Delivering essential electricity network services to nearly 900,000 homes, David Salisbury, Executive Manager of Engineering at Essential Energy, discusses the evolution of the utilities sector in Australia today.
AUSTRALIA’S ENERGY TRANSFORMATION
“Nothing would work without energy which makes our role a big responsibility.”
David Salisbury is the Executive Manager of Engineering at Essential Energy and is brimming full of passion for the industry. “I enjoy asset management and making sure assets deliver value for customers,” he notes. “It’s a long-term game when you’re building and maintaining assets with a useful life of 50-100 years. Especially now, working in an extensive network undergoing the fastest transition – why wouldn’t you find it a fascinating time to be involved?”
Salisbury is an experienced Engineering and Asset Management Executive with a demonstrated history of working in the utilities industry, having served in his current role at Essential Energy since emigrating to Australia from the UK in October 2017.
Essential Energy’s core business is operating and maintaining one of Australia’s largest electricity networks, across 95 percent of New South Wales and parts of southern Queensland, including 183,612 kilometres of powerlines traversing 737,000 square kilometres of landmass.
A COMPETITIVE ADVANTAGE
For Salisbury, he is clear about what sets his organisation apart from competitors. “Our business is differentiated by its transformation activity contextualised within a broad and varied footprint. This transformation is vital to our future so we can continue to lower energy prices and help foster economic growth in our footprint to benefit the whole community,” affirms Salisbury. “Like everyone, we need to invest better, so we need a better understanding of our current asset base to enable us to create effective modelling. We have implemented two core programmes, which we’ve worked in collaboration with the suppliers to develop and suit our needs.”
As Essential Energy operates one of the largest geographic footprints in the world, certainly within Australia, while also dealing with a variety of climate zones and weather conditions that affects its assets in different ways and needs to be accounted for in its asset management strategy. These weather impacts include salt from coastal areas, termites in western areas, winds, bushfire prone areas – factoring both their potential to cause fires and the impact of bushfires on them.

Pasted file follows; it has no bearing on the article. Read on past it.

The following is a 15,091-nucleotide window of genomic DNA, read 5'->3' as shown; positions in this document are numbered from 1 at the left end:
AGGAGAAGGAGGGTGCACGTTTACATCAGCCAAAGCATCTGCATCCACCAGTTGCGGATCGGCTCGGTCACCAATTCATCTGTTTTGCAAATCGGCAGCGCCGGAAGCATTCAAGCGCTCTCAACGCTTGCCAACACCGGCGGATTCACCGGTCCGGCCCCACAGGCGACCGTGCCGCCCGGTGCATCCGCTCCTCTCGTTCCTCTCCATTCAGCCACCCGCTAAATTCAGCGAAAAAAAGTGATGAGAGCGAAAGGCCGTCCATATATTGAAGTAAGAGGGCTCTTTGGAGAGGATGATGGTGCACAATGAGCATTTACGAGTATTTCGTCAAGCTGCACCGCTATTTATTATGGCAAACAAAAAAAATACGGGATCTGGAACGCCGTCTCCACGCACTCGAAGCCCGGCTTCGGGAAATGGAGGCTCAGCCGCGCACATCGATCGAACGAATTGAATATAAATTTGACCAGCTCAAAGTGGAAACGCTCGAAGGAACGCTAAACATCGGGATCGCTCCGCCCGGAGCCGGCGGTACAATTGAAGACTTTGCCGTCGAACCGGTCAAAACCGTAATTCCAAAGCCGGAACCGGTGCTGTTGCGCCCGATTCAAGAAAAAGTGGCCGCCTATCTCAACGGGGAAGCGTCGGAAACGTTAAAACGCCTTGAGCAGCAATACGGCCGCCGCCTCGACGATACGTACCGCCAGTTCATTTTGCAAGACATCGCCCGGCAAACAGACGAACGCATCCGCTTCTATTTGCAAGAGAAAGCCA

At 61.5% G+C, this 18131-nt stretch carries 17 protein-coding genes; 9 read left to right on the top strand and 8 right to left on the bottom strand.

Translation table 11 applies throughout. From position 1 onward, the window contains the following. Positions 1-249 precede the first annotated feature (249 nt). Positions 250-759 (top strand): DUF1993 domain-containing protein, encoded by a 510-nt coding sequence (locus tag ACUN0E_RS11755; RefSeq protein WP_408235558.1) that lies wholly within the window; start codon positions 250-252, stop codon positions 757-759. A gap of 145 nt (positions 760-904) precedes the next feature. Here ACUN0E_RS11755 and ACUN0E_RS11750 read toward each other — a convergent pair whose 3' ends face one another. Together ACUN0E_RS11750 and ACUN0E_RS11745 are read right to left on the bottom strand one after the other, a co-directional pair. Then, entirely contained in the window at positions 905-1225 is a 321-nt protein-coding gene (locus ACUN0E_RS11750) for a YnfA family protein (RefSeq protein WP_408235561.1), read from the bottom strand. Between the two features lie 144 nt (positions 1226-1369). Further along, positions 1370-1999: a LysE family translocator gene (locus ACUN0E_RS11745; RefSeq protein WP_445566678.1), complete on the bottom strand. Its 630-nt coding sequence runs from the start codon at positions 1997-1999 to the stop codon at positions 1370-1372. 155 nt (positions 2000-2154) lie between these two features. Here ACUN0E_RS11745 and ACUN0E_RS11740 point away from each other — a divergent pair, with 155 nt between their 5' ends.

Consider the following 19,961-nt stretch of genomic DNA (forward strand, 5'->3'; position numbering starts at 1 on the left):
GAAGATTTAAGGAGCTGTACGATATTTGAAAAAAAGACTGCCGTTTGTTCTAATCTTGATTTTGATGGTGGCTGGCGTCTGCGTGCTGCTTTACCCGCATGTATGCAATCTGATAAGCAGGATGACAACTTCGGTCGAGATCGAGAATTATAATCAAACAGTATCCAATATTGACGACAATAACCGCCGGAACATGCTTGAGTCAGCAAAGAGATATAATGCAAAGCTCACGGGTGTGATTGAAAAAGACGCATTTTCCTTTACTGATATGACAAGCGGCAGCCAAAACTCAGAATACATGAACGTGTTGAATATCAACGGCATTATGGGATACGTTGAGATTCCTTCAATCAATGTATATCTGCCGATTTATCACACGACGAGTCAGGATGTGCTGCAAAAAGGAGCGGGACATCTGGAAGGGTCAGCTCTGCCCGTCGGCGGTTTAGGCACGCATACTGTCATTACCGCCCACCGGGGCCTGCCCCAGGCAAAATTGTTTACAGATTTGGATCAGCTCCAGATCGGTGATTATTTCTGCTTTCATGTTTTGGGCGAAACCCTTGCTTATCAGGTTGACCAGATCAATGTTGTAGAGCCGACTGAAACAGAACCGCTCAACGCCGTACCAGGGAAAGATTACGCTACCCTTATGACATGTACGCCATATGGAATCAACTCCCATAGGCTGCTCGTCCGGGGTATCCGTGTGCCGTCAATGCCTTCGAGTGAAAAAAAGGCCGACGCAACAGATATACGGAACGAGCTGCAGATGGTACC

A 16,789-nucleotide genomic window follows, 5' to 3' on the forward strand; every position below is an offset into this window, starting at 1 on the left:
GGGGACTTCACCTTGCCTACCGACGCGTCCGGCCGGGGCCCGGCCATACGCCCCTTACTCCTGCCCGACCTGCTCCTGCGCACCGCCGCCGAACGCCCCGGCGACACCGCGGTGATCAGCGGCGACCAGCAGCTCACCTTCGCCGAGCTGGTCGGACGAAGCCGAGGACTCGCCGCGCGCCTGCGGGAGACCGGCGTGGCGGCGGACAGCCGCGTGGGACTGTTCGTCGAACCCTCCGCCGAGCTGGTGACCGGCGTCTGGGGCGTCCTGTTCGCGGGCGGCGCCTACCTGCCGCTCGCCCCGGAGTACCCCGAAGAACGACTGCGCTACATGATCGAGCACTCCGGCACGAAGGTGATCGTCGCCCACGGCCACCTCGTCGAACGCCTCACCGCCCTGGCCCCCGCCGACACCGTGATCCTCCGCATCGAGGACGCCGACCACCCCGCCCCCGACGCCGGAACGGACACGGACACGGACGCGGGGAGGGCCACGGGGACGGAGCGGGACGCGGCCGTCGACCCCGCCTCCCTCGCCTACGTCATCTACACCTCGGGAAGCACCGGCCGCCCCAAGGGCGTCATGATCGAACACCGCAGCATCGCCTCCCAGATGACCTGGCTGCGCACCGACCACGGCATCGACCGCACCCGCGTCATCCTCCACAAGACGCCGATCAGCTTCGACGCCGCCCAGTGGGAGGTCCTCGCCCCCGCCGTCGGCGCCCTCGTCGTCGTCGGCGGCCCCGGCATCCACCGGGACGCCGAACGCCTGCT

“This variety of weather conditions increases the importance of knowing what conditions our 1.4 million power poles are located in and model engineering solutions specifically based on their location and current condition,” comments Salisbury. “Having a deep understanding of asset condition and environments enables us to create effective models that will help us manage assets. With this, Essential Energy more effectively allocates spending according to risk.”
“Our supply chain relationships have been developed over many years in some cases, and they certainly came to the fore during the bushfires”David Salisbury, Executive Manager of Engineering, Essential Energy
INSIDE KEY PROJECTS
Essential Energy’s network is no longer a ‘one size fits all’ solution, being able to model and understand where they sit, how they degrade the local conditions that will help find solutions for those particular assets.
“Our network is located in the most bushfire-prone of all areas, and the recent extensive fires of 2019/20 reinforced how vital electricity is for communications and water, as well as important community facilities such as hospitals, schools and aged care facilities,” says Salisbury.
The organisation has recently been awarded the Asset Management Excellence Award from the Australian Asset Management Council for the fundamental changes implemented to its asset management strategies and how the strategy is driving value in the firm’s broader transformation programme.
“The Asset Strategies project transforms the way we approach asset management decision making through the creation of 14 network strategies, 26 asset classes and seven implementation strategies which drive around $400 million of expenditure annually within the business,” he tells us. “The programme critically reviews every aspect of our Asset Management System to improve customer outcomes such as safety and reliability while achieving sustainable reductions in our cost base and customer charges.”
Essential Energy’s supply chain consists of suppliers that were hand-picked and helped to rebuild the infrastructure following the bush fires.
“Our supply chain relationships have been developed over many years in some cases, and they certainly came to the fore during the bushfires,” explains Salisbury. “Our suppliers assisted across the supply chain during the bushfires and the following rebuild. For example, we collaborated closely with our power pole supplier to guarantee supply to assist with rebuilding efforts. Our ongoing research and development assistance with composite pole and cross-arm manufacturers has helped both of us ensure their product is fit for purpose. We were able to see the real-life impact of the success of this collaborative approach, as the composite poles were highly resilient during the 19/20 fires.”
“Once staff are onboard, you have to engage by trusting people to do what they do best”David Salisbury, Executive Manager of Engineering, Essential Energy
DEVELOPING ROBUST RELATIONSHIPS
Essential Energy operates with a collaborative approach with technology partners to continually improve technology to increase fire ground safety during recovery response as well as during recent flood response.